What is it?
‘Neighbourhood planning’ forms part of the localism act. It gives communities the power to develop a shared vision for their neighbourhood and influence local planning policy to shape future development and growth in the places where they live and work.
Communities are able to develop their ideas and engage with their neighbourhood through consultation, and if their ideas are approved at a community referendum, the neighbourhood plan will come into force. Communities can access funding and practical support to help them get started.
It is important to note that many of the powers or resources listed in the rest of the Housing section can be used in conjunction with and as part of a neighbourhood plan.
Who’s doing it?
Thame: Using a local plan to stop unwanted developments
Residents in Thame, Oxfordshire, were the first community to get together to develop a neighbourhood plan. With help and support from Thame town council and South Oxfordshire district council, residents of Thame were able to devise a spatial strategy that reflects their vision for growth in Thame.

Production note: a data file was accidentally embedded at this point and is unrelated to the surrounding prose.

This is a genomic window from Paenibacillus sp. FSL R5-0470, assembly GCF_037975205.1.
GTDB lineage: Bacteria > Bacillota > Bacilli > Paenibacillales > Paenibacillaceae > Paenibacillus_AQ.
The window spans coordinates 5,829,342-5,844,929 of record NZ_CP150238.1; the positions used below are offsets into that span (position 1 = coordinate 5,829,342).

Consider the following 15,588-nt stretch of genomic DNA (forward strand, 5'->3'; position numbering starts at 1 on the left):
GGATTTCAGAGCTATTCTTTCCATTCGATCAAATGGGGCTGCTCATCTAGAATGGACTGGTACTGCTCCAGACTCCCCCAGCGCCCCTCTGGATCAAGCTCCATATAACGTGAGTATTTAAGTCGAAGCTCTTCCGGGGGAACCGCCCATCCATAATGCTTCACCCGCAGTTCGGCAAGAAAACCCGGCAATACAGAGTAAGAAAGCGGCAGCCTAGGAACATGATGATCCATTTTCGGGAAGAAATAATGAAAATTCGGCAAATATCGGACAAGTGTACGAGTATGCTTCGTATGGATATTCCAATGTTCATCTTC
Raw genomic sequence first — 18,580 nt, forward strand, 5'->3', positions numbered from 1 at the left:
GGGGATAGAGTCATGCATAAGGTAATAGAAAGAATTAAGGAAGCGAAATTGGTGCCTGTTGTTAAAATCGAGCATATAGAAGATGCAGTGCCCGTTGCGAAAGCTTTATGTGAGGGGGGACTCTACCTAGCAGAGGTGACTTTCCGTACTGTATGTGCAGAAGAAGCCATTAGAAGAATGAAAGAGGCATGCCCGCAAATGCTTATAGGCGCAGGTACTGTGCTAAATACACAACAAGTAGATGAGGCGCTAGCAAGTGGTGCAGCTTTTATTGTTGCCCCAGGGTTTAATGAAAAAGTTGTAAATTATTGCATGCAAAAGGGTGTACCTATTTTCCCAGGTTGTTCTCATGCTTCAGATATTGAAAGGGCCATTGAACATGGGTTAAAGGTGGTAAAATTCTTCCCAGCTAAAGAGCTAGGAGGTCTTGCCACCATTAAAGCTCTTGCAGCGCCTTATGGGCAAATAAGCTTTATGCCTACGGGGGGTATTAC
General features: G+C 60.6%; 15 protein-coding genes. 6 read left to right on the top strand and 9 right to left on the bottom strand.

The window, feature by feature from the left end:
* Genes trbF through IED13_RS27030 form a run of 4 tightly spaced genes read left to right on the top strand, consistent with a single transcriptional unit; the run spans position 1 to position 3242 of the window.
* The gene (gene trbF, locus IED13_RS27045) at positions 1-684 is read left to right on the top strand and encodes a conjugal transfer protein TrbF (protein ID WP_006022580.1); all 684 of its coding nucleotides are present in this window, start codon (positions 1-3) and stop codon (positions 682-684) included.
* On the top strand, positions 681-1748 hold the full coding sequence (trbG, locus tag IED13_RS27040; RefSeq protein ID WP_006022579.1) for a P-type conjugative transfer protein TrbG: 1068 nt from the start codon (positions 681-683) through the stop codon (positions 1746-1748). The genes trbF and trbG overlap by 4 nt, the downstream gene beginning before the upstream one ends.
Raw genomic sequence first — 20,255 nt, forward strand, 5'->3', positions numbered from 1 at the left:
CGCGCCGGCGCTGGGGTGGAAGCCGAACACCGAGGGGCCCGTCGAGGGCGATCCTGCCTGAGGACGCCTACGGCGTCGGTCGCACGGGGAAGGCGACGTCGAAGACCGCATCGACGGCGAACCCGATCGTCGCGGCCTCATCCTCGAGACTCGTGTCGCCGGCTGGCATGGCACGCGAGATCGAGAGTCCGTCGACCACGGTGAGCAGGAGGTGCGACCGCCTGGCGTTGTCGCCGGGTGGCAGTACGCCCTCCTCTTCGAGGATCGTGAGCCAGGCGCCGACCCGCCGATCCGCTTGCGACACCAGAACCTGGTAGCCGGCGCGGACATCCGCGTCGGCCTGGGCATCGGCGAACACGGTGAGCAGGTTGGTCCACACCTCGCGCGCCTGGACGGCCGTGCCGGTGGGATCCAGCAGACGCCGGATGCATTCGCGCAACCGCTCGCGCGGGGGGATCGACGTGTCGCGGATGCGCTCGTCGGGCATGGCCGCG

The plan provides for nearly 800 dwellings over the plan period, along with new employment, retail, community facilities, improved connections, and better open spaces.
The plan provides deliverable allocations from the community’s point of view, demonstrating a community-led solution to growth. The strength of the commitment to the Thame neighbourhood plan has been tested in recent years, the most notable being a planning application from Tesco to build an out-of-town supermarket and petrol station.
The out-of-town location of the proposed supermarket was in direct contradiction of core policies in the Thame neighbourhood plan, including policy WS1 which states that new retail development should be located in the town centre.
The neighbourhood plan was cited as a chief reason for refusing planning permission and has protected Thame from a likely loss of footfall from their town centre and united the community in the process.
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